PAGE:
Online applications. More than just trust?
I came across what seems to be a remarkably useful online application being promoted to schools, PlannerLive. As with all online services there is a need for schools to consider questions about privacy and the transparency of the service providers business plan before considering using the services they provide.
1. How does the service cover its costs? Answers typically include advertising (services to staff etc.), free trial period followed by subscription, selling user information or lists. PlannerLive offers no information on its web site except its all free with no limits. This is frankly not credible! There should be an honest declaration as to how the service plans to recover their investment and hosting costs.
2. If there is confirmation that it really is free and unsponsored with no cost recovery, will it still be around in a years time? What is the risk to schools who start to rely on a service if it is subsequently decommissioned or worse the URL sold on to a less trustworthy owner because it cannot be financially sustained?
3. Since there is mention of student and parent accounts, as well as being populated with staff names it's worth remembering that Schools are data controllers under the Data Protection Act 1998, and this service is acting as a data processor on the school's behalf. This means that if there is a breach of privacy, the school is responsible, not the service provider. Schools are legally obliged to understand how the privacy of their personal data is respected prior to passing it. PlannerLive offers no privacy statement that I can find. Schools should not consider passing personal data to a data processor without the data subject's explicit consent and stating the purpose in their school privacy notice.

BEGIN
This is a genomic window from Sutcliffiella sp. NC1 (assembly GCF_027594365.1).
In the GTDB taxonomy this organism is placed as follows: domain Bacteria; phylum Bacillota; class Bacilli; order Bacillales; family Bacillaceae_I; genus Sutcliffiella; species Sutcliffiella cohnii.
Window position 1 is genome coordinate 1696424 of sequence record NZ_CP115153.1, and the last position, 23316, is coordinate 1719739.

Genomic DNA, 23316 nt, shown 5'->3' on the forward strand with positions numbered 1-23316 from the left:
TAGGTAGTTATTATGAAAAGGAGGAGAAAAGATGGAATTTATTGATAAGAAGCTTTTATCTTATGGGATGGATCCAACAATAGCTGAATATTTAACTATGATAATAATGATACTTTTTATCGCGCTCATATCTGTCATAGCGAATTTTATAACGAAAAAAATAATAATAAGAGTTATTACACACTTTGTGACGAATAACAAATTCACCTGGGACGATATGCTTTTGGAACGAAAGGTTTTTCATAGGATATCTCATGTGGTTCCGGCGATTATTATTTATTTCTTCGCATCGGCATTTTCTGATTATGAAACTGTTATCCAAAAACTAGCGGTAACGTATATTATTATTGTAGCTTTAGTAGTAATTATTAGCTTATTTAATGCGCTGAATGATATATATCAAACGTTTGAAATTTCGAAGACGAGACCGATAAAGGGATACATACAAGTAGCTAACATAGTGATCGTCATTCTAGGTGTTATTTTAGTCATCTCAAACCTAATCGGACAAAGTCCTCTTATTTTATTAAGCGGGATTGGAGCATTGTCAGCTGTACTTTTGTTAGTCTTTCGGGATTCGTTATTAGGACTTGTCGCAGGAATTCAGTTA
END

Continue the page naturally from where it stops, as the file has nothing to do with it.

4. Schools also need to understand something about the way the service provider operates. This includes knowing:
a. The legal entity to whom they are passing personal data, and how it is passed (e.g. is the online system populated with teacher names by sending a spreadsheet, keying it in, or extracting from an MIS report etc.). The URL of a website is not enough, and the single email address provided by 'Stuart' as a point of contact is also not enough.
b. If there is no formal contract or agreement with the service (because its free?), what remedy is there if personal data is compromised, or confidentiality breached?
c. What happens to personal data if the service is sold or decommissioned?
e. Is the service hosted in the UK or EU, or in another country?
PlannerLive needs to address the risks before schools consider signing up. I think it has great potential and could be a winner once these issues are addressed. PlannerLIVE! creator Stuart Ridout, writes a promotional blog, and according to his Twitter account (@stuartridout) is Head of ICT at a Milton keynes School.